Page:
The Chancellor is to scrap consumer guidance provider the Money Advice Service (MAS) in today's Budget, according to reports.
George Osborne is to announce he will replace the MAS with a much smaller body with a focus on providing 'frontline' services to those in financial difficulty - currently the focus of its debt advice arm - according to the FT.
MAS was set up by the government in 2010 to provide consumers with "financial education and advice" but has since come under strong criticism over the execution of its role.
MPs said in 2013 the service was "effectively duplicating" other services such as the Citizen Advice Bureau and Moneysavingexpert.
A Treasury-commissioned review led by former National Association of Pension Funds CEO Christine Farnish concluded last March that the MAS needed to "embark on a programme of transformation" away from its focus on money guidance provision.
The review suggested MAS' money advice budget should be run on between £20m and £25m under the new business model and its staff cut from 130 to about 50 to 70 permanent staff.
Advisers, who contribute to the running cost of the MAS had long criticised its failure to provide value for money.
It is believed the Chancellor agrees with MAS critics.
In 2015/16 advisers contributed £4.2m towards the running of the MAS, 16% more than in the previous year, when it was £3.6m.
Following the Farnish report, MAS developed a new three-year corporate strategy, putting an emphasis on working with partners to encourage people to engage with their money and improve their financial capability.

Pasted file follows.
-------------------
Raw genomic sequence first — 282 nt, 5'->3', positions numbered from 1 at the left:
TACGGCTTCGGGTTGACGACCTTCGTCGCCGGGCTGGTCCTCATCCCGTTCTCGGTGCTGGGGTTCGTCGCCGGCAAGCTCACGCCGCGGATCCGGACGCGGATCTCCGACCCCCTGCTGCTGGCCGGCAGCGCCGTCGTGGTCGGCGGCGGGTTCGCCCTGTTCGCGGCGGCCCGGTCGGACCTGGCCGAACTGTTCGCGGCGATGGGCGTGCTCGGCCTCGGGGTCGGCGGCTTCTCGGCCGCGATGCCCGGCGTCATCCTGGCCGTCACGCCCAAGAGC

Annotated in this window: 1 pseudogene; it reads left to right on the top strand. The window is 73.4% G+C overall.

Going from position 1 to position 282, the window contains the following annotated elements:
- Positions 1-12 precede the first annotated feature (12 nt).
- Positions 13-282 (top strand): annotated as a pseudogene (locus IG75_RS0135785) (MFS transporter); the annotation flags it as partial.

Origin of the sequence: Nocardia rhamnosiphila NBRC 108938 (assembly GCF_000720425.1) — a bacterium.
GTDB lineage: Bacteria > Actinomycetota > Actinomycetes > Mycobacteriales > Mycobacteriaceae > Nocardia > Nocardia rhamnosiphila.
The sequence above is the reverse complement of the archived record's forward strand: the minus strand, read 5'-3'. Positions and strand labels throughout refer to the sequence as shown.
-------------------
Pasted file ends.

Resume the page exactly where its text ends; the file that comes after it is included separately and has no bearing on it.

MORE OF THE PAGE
In its business plan for the coming year, MAS proposed to cut its budget allocated for money advice from £34.1m in the current year to £30.1m in 2016/17, while its debt advice allocation stays the same.
The body proposed to allocate less than half (41%) of its money advice budget on customer engagement and direct services, whereby its marketing budget has been cut by half, from almost £9m to about £4m.
MAS also launched a ten-year financial capability strategy earlier this year, seeking to improve people's ability to manage their finances and educating them in the difference between financial advice and guidance and to make them understand when they need advice and how to get it.
This is done in cooperation with industry partners and has so far been lauded as one of its more successful initiatives.
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